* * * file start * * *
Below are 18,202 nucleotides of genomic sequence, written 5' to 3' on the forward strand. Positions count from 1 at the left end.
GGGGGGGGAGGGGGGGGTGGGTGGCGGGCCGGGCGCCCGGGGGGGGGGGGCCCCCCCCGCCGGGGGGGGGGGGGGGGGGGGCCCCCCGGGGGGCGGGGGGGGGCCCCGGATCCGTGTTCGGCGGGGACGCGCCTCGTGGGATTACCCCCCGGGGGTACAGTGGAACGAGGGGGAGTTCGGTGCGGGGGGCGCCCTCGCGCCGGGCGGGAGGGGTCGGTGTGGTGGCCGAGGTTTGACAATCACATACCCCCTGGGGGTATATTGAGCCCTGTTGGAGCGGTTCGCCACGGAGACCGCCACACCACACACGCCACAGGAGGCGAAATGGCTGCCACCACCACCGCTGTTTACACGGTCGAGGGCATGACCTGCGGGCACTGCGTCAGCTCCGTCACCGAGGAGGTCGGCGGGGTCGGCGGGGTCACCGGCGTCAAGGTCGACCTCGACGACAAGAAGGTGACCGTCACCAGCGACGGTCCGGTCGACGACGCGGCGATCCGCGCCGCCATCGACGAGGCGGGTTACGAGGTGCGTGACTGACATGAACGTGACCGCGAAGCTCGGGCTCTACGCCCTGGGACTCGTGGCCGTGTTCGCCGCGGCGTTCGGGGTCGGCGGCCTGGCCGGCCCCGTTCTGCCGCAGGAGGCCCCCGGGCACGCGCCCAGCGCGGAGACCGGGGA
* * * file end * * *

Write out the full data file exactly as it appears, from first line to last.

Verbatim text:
Below are 18,202 nucleotides of genomic sequence, written 5' to 3' on the forward strand. Positions count from 1 at the left end.
GGGGGGGGAGGGGGGGGTGGGTGGCGGGCCGGGCGCCCGGGGGGGGGGGGCCCCCCCCGCCGGGGGGGGGGGGGGGGGGGGCCCCCCGGGGGGCGGGGGGGGGCCCCGGATCCGTGTTCGGCGGGGACGCGCCTCGTGGGATTACCCCCCGGGGGTACAGTGGAACGAGGGGGAGTTCGGTGCGGGGGGCGCCCTCGCGCCGGGCGGGAGGGGTCGGTGTGGTGGCCGAGGTTTGACAATCACATACCCCCTGGGGGTATATTGAGCCCTGTTGGAGCGGTTCGCCACGGAGACCGCCACACCACACACGCCACAGGAGGCGAAATGGCTGCCACCACCACCGCTGTTTACACGGTCGAGGGCATGACCTGCGGGCACTGCGTCAGCTCCGTCACCGAGGAGGTCGGCGGGGTCGGCGGGGTCACCGGCGTCAAGGTCGACCTCGACGACAAGAAGGTGACCGTCACCAGCGACGGTCCGGTCGACGACGCGGCGATCCGCGCCGCCATCGACGAGGCGGGTTACGAGGTGCGTGACTGACATGAACGTGACCGCGAAGCTCGGGCTCTACGCCCTGGGACTCGTGGCCGTGTTCGCCGCGGCGTTCGGGGTCGGCGGCCTGGCCGGCCCCGTTCTGCCGCAGGAGGCCCCCGGGCACGCGCCCAGCGCGGAGACCGGGGA